Sunja is repeatedly told that a woman’s life is pain and suffering? Do you feel the woman of the novel suffered more than the men? By the end of her life, do you think Sunja would pass this advice on to the next generation?

Although Sunja’s own life held plenty of pain, I hope that she would not pass on the advice that a woman’s life is pain and suffering. I think pain and suffering is part of any life, but how you let that suffering affect you determines the life you have. Yes, the woman had it hard, but so did the men. Poor Isak had to endure all those years in prison. Noa had to deal with feeling out of place – not fully Korean or Japanese. Mosazu had to deal with the death of his wife and raising a child on his own. Yoseb’s life had just as much suffering, though because he took it badly, his life turned out much worse than Sunja’s. 


Question 4: Shame

Shame is an underlying theme throughout the book. How did shame affect the choices of the different characters?

Every single character’s made at least one major decision based on shame. Yet, interestingly enough, those decisions sometimes turned out horribly and sometimes didn’t. Sunja was ashamed to be pregnant and unmarried, so she married Isak – a decision that ended up being great for her. On the other hand, Noa was so ashamed of his parentage that he through his whole life away to live a lie pretending to be Japanese – a decision that eventually led to his death.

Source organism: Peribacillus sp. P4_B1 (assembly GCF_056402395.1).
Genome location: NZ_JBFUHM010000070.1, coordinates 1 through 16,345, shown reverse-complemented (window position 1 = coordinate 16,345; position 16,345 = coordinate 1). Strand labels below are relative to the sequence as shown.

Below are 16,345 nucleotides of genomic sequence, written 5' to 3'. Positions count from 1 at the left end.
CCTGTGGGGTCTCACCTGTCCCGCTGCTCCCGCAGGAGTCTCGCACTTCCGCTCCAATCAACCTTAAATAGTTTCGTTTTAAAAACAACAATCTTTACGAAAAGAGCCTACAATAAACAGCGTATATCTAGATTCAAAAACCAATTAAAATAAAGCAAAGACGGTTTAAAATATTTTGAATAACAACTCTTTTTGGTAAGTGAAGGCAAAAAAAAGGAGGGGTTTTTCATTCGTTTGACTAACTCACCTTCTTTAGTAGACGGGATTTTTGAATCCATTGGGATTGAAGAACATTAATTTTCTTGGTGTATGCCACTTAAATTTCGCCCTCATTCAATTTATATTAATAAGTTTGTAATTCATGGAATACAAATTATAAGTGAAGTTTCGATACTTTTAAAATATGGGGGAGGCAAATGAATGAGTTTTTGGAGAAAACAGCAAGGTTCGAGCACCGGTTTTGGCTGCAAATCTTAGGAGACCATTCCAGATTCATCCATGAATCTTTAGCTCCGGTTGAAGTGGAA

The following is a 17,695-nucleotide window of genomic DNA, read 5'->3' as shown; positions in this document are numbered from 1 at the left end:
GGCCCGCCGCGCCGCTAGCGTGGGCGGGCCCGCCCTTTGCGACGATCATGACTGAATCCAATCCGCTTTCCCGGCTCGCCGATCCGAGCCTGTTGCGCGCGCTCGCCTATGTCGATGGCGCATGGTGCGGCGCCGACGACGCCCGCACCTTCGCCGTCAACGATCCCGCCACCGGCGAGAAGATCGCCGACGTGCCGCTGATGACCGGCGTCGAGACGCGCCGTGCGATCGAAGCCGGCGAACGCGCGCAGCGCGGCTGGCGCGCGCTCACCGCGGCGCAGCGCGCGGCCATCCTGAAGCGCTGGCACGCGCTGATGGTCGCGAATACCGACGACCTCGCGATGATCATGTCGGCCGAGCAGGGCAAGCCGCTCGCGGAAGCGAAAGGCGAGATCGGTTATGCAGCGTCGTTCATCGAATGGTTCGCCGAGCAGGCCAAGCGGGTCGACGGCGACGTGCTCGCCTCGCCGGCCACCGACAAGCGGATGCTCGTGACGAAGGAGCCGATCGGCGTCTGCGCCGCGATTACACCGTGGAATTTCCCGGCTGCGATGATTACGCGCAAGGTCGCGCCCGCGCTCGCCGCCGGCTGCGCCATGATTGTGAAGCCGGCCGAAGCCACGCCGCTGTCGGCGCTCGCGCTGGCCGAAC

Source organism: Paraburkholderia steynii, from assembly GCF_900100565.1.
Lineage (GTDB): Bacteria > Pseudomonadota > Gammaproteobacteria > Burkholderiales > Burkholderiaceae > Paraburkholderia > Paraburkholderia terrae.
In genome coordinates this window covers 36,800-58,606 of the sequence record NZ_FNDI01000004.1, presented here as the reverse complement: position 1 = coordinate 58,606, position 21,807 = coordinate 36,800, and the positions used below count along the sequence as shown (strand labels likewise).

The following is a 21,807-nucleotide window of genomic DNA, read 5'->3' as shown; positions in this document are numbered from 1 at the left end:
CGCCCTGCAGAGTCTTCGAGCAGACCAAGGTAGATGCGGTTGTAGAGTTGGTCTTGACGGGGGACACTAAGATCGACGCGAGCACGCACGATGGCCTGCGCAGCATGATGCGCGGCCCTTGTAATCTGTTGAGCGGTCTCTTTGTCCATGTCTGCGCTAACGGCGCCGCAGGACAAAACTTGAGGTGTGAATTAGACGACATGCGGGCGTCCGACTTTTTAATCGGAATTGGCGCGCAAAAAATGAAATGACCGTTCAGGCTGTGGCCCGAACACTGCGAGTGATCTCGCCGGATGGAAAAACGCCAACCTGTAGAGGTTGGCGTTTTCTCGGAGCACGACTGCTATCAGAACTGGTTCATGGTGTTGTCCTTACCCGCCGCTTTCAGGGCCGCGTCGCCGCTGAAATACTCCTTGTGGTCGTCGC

Question 5: Read with Intention

What was one thing in particular that struck you about Pachinko?

Out of everyone, Yoseb’s character probably struck me the most. In all, he was definitely the most changed from the beginning to the end. He started out so generous, though prideful to a fault. Feeling that he had to be the caretaker, he refused to let anyone else help, which made him bitter when others stepped up to share responsibility. If only he had been willing to share the burden, the fortunes of both families could have been vastly different. Instead, he took their strength as an emphasis on his weakness, and became bitter, hard, and began to lose everything that he had.

How often are we like that? We adopt a scarcity mindset and take the success of others to mean less for us. If only we could be willing to say, there is more than enough to spare, how much more could we achieve?


Question 6: Length

At almost 500 pages, Pachinko is a rather hefty novel. Do you feel like the story justified the page count? What parts would you have cut out, and what stories would you have preferred more of?

In all, I felt like Pachinko could have been quite a bit shorter without really dampening its effect. I was not as much interested in the lives of Sunja’s children and grandchildren when they were adults, however, I can see how they each played their own roles in showing how mixed emotions were for these Japanese-born Koreans who had never been to Korea.

Particularly, I felt some of the side stories were pointless. For example, I especially did not like the divergence into the life of Haruki and his wife. Their sexuality and relationship was a complete tangent; it wasn’t developed enough to bring any meaning into the story, but was delved into long enough to be a major diversion.

I’m not against the length, per se, but I do feel it could have been better if it had been parsed down a bit.


Excited to hear everyone’s thoughts!

Book Club Discussion Questions: Pachinko by Min Jin Lee